represents the duty cycle of the transistor. When it turns off the emf induced across the inductance
rises until it is sufficient to turn the diode on. The interval fraction for which the transistor is off
corresponds to duty cycle (1–D’). The conduction current through the diode is therefore
I D  I 2  (1  D ' ) I 1
Since we require that the circuit be lossless, for which I2V2 = I1V1, then, by equation (20.11–9) the
voltage at the output must be:
V2 
(1  D ' )
Since (1 – D’) is always less than 1, then V2 > V1, and the converter therefore ’boosts’ the voltage.
The voltage across capacitance C is VC = V2. Compare this condition to the buck converter, it was V1
that fell across capacitance C. Therefore, if we designate D = the duty cycle of the series switch,
which for the boost converter the diode and defined by (20.11-9) as 1 – D’, then equations (20.11–10)
and (20.11–2a) are the same.
This is no coincidence, of course. The topologies are exactly the same, except that figure 20.11–8 is a
right–to–left reflection of figure 20.11–4. The only difference is in the arrangement of the controlled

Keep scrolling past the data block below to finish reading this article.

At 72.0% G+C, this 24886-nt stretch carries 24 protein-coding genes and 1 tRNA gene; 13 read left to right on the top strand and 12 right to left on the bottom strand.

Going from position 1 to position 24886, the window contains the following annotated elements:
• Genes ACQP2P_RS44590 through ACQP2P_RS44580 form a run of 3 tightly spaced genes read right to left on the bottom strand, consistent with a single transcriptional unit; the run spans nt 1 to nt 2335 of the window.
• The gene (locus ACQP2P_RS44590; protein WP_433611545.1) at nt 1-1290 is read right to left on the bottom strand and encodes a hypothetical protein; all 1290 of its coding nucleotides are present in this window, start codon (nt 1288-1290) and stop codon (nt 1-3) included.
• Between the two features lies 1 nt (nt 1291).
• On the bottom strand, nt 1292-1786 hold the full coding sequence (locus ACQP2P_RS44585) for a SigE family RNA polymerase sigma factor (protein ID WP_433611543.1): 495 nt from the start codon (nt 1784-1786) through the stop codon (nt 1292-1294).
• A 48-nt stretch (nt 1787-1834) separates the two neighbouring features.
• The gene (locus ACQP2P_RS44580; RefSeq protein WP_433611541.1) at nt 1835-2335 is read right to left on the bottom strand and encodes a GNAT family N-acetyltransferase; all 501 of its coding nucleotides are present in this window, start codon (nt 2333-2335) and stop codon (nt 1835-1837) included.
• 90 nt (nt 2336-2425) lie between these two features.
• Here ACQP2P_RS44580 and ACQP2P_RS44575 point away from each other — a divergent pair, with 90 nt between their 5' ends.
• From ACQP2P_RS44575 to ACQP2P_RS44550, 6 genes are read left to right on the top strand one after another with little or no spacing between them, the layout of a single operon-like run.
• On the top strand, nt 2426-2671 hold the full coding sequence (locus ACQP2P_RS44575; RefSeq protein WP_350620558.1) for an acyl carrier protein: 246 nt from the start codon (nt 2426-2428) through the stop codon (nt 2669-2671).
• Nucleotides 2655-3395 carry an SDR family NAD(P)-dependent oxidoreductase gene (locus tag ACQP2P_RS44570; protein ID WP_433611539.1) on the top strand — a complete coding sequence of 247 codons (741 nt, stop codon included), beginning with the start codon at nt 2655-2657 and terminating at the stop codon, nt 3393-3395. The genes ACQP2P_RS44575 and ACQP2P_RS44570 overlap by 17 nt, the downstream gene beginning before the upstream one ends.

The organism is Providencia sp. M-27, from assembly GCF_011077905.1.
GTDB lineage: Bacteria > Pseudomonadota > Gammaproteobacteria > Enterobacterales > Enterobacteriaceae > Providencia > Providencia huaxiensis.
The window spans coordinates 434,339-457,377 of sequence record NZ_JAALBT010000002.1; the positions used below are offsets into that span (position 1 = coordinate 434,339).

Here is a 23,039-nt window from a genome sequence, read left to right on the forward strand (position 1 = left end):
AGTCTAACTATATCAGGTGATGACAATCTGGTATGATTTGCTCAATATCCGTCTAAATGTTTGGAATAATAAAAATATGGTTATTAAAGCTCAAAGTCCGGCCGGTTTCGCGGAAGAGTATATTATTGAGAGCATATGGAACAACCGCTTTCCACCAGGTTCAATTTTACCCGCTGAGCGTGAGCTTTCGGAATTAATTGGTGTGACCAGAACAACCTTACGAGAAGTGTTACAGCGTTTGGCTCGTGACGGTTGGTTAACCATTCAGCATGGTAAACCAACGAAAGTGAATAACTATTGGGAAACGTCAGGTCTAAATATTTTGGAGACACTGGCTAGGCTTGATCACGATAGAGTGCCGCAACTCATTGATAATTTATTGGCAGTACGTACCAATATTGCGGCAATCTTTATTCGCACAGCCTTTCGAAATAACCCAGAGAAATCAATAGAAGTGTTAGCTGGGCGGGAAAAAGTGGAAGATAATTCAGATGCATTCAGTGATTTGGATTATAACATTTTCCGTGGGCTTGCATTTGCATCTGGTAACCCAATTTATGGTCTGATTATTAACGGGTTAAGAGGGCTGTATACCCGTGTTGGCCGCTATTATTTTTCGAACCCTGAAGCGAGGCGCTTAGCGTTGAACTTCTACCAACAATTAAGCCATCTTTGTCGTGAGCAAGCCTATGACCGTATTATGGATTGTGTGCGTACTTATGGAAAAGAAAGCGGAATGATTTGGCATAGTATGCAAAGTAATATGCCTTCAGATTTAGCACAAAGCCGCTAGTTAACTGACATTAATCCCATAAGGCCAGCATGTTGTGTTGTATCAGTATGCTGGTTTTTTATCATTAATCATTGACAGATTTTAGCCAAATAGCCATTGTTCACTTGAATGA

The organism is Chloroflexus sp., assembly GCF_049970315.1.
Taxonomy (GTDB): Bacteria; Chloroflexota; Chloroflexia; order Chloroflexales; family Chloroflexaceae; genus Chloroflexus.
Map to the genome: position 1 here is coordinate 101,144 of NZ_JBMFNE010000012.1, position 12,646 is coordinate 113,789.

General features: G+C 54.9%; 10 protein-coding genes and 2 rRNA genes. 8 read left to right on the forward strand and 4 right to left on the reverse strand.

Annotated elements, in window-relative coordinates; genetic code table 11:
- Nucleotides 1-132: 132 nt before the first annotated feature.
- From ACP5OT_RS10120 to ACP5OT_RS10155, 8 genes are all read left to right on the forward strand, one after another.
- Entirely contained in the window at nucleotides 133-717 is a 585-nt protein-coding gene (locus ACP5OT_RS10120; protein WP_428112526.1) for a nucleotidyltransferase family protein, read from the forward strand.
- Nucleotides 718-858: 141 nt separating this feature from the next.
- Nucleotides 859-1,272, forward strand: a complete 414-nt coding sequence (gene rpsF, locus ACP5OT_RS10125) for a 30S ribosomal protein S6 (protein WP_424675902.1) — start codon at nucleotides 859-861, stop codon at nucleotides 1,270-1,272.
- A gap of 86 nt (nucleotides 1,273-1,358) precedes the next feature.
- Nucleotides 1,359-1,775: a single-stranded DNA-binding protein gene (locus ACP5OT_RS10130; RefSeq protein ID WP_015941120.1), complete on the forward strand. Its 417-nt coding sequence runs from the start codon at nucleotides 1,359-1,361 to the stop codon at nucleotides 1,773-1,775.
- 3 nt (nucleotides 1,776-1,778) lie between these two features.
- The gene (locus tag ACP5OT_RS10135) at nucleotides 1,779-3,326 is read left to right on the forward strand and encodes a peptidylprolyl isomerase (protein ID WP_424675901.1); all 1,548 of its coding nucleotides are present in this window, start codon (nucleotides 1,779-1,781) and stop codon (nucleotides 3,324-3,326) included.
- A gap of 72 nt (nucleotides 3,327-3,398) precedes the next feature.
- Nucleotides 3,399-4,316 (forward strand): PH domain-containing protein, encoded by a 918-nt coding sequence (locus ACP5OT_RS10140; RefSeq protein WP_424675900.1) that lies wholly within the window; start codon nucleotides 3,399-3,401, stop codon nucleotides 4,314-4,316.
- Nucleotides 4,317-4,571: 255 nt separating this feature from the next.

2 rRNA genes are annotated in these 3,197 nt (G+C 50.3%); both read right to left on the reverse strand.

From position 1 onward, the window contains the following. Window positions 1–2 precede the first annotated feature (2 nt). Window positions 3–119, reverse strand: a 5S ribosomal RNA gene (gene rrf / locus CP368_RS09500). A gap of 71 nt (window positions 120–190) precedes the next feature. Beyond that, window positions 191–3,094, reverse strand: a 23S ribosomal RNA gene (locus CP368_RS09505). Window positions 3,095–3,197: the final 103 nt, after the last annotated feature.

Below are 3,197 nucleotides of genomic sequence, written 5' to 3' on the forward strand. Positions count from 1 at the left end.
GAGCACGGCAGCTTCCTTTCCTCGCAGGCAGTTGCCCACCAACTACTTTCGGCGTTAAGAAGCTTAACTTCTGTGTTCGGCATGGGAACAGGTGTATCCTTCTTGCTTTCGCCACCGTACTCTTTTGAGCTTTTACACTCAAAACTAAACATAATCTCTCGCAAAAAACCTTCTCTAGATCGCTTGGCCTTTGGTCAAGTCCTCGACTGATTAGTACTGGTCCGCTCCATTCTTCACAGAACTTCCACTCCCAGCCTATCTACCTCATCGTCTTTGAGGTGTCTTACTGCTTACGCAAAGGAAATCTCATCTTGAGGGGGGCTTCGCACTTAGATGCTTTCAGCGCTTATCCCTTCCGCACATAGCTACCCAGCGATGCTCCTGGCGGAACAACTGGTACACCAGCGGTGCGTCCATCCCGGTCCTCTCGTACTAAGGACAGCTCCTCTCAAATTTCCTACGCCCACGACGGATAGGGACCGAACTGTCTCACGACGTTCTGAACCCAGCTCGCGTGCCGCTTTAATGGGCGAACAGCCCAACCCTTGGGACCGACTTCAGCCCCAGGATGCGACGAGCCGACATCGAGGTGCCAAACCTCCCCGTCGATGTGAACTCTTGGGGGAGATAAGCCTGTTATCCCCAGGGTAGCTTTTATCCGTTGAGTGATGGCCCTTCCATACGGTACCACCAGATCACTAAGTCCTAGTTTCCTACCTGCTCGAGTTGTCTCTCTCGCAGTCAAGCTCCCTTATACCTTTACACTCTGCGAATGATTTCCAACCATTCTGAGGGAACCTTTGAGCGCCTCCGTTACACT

switch and the diode.
Analysis is therefore entirely the same as for the down converter except that subscripts are
interchanged. Ripple equations for voltage across the capacitance and current through the inductance
are the same as (20.11–4) and (20.11–6), except that the subscripts may be interchanged if we adhere
to subscript 1 as being at the input and subscript 2 as being at the output. A comparison is represented
by example 20.11–2.
EXAMPLE 20.11–2: Warrior–brand combat underwear uses a muscle electrostimulation (ESM) unit
which requires 72V at 1A to operate in the superman mode. If it is supplied by a 9V battery belt
capable of supplying 50A of short–circuit current, determine (a) converter values V1, and I1 and duty
cycle D’ of the controlled switch, (b) values of L and C needed to keep the voltage ripple at the output
and the current ripple of the input to less than 2%, assuming that the circuit is toggled at switching
frequency fs = 50 kHz.
SOLUTION: (a) the output requirement is P2 = PL = I2 V2 = 1A x 72V = 72W.
Assuming that the converter is approximately lossless, I1V1 = I2V2.